On Gaza, blame, and responsibility

In light of the recent events in Gaza, some thoughts about blame and responsibility:

The situation in Gaza is so incredibly painful for me not only because of its horrific impact on the people living there but because of what it is doing to my country and my people. I can’t imagine how terrifying and stressful it was for our soldiers to be on the Gaza border last Friday. I can’t imagine how scared the residents of Israeli communities next to Gaza feel when an event like that is taking place. I do know exactly what it’s like when a rocket siren goes off and you have to grab your sweet, innocent, sleeping children and race for shelter; my eight year old still carries trauma from the sirens of 2014. I can’t imagine what it’s like to have just 15 seconds to reach shelter instead of the leisurely 1+ minutes we in Jerusalem had.  No one should ever have to live this way.

Prime Minister Netanyahu famously stated in 2015 that we will “forever live by the sword.” Perhaps he is right, and our hands are tied, our reality inescapable, our destiny predetermined by the evil we face. But I refuse to accept all of this as normal, necessary, inevitable. I refuse to resign myself and my children to living by the sword forever.

Many people have responded to my recent post saying that Hamas is entirely to blame for the situation in Gaza, and therefore my sentiments are misdirected.

So let me be very clear: Hamas bears tremendous responsibility for the appalling situation in Gaza. I understand and relate to the burning desire to blame them, to condemn them, to ascribe guilt, and to make that the focus of our fury at what is taking place in Gaza, now and for far too many years. I too feel so much anger toward them for what they’ve done to my people and to their own. Should they choose to, they could make a huge difference in the lives of the people living there and to ours, and of course – of course! – I wish with all my heart that they would.

But to put it mildly, what Hamas does is not a sphere in which I have much influence. If there is anything I can do to transform the status quo, it will be by focusing my energies on places where I, and my community, can have an impact. It will be by acting in pursuit of that which is within our control – shifting our emphasis away from blame and toward responsibility for our own actions and our own agency, both individual and collective.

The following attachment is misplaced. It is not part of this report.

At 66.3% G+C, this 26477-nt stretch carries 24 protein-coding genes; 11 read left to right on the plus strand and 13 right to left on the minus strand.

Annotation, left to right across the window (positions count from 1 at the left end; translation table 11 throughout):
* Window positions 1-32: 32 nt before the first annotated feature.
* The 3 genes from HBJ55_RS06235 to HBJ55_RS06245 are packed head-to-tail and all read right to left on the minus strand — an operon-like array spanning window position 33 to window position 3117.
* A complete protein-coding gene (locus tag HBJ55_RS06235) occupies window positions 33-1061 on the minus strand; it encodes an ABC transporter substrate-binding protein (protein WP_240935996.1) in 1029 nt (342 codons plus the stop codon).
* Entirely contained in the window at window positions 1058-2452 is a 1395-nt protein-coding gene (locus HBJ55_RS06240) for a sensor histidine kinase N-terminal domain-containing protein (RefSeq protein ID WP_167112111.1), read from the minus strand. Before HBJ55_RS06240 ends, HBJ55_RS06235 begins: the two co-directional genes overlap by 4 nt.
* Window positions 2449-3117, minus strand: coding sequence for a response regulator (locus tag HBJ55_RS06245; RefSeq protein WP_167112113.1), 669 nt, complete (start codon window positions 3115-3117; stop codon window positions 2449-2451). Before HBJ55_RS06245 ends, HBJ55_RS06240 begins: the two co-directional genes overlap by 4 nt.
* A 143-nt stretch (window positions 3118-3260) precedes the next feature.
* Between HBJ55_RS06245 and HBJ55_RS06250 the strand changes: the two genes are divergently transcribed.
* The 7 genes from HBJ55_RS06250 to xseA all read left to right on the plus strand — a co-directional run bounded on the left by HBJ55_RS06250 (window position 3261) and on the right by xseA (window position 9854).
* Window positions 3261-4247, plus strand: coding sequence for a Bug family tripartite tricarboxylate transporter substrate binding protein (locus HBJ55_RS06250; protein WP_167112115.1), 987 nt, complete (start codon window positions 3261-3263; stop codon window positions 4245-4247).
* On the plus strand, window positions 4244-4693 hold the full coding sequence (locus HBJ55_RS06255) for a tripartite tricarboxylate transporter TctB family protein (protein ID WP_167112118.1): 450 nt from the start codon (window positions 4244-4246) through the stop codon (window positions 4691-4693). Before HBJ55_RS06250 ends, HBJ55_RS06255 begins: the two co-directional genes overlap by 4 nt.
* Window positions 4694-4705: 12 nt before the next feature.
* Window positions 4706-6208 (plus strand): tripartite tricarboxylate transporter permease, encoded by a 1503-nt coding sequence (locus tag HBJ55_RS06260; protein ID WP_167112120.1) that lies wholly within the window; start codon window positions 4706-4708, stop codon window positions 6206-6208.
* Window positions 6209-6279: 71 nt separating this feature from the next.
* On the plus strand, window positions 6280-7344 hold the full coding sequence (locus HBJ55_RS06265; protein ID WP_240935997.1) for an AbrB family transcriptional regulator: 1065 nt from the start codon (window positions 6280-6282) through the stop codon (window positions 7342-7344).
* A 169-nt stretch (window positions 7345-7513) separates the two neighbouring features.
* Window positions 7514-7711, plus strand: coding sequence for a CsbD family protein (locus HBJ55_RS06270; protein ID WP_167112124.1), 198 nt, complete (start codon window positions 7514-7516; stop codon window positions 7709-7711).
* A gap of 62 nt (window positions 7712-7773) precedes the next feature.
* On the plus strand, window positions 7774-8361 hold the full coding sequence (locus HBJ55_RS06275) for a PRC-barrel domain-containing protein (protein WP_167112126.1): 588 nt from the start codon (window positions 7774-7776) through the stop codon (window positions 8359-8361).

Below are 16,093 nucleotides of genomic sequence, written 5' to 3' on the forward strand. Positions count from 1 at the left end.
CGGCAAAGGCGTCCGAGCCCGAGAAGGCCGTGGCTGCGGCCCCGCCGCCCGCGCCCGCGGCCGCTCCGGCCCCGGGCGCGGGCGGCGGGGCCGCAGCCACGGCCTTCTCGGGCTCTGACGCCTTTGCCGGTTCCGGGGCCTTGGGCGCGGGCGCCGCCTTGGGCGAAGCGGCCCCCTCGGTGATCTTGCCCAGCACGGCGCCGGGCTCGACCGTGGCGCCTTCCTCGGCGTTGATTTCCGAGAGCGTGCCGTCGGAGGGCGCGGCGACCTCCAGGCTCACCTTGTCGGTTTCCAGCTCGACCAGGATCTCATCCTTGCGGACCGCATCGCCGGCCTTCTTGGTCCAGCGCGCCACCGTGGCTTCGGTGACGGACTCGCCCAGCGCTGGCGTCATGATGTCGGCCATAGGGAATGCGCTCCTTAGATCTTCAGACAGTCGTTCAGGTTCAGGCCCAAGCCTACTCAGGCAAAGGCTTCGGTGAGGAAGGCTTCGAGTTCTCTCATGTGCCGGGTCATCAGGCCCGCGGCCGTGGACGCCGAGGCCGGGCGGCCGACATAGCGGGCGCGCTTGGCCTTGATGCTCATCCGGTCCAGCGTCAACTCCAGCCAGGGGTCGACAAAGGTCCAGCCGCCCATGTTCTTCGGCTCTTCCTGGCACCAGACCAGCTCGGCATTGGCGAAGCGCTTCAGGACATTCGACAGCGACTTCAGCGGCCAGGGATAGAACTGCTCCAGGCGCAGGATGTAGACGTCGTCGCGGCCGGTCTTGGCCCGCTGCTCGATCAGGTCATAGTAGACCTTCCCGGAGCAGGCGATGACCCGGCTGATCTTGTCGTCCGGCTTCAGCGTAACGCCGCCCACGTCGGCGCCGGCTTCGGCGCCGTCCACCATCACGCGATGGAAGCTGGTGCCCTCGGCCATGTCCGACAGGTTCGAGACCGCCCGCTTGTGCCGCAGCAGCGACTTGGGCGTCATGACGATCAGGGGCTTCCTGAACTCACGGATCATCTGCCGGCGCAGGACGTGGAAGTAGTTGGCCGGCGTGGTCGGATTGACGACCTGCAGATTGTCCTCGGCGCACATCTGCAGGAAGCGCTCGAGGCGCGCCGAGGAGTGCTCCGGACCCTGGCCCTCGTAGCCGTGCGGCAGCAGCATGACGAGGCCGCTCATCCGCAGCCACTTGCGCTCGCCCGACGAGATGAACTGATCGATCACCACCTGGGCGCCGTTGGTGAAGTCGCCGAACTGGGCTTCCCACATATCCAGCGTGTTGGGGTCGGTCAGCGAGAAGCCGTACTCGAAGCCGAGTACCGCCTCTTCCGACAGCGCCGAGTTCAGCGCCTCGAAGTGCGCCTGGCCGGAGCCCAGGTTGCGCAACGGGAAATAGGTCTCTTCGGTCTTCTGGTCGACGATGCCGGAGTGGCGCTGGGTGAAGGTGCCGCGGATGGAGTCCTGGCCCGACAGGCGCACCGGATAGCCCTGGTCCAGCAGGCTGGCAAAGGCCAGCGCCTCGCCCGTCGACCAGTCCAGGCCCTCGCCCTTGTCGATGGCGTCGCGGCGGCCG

Many may think I am naive or deluded to believe we can change the situation for the better. I reject that accusation. It is far more naive to think that reality will change if we sit back and wait patiently for it to do so. There is tremendous power and potential in civil society, both Israeli and Palestinian. I am blessed to know many extraordinary Palestinians and Israelis doing critically important work on the ground to secure a better future for all people living in this land. One of the most critical pieces of this work is encountering the other, trying to understand their lives, their stories, their perspectives, even when we disagree; cultivating empathy for all people suffering from the neverending conflict and violence in this region; moving past the mentality of a zero sum game to realize that none of us will win unless we all win.

Perhaps most importantly I don’t believe we have the luxury of waiting for others – whether Hamas, or the PA, or Egypt – to take the lead in bringing about change. My eldest son will be drafted in six short years, and the other two shortly thereafter. I can’t conscience continuing to raise him and my other sons here in Israel without doing everything in my power, and encouraging my community and my government to do everything in their power, to at the very least ask these questions: what is our responsibility here? What IS within our control? What can we do to transform this utterly unacceptable status quo so that the next generation of both Palestinians and Israelis does not have to live by the sword forever?

About the Author
Leah Solomon is Chief Education Officer of Encounter, a nonpartisan educational organization cultivating more informed, courageous, and resilient Jewish leadership on the Israeli-Palestinian conflict. She holds an AB from Harvard University and is a Schusterman Senior Fellow. Leah has worked since 1997 in the field of experiential pluralistic Jewish education, most recently as Associate Director of the Nesiya Institute. An L.A native, she moved to Jerusalem in 1999 where she lives with her family.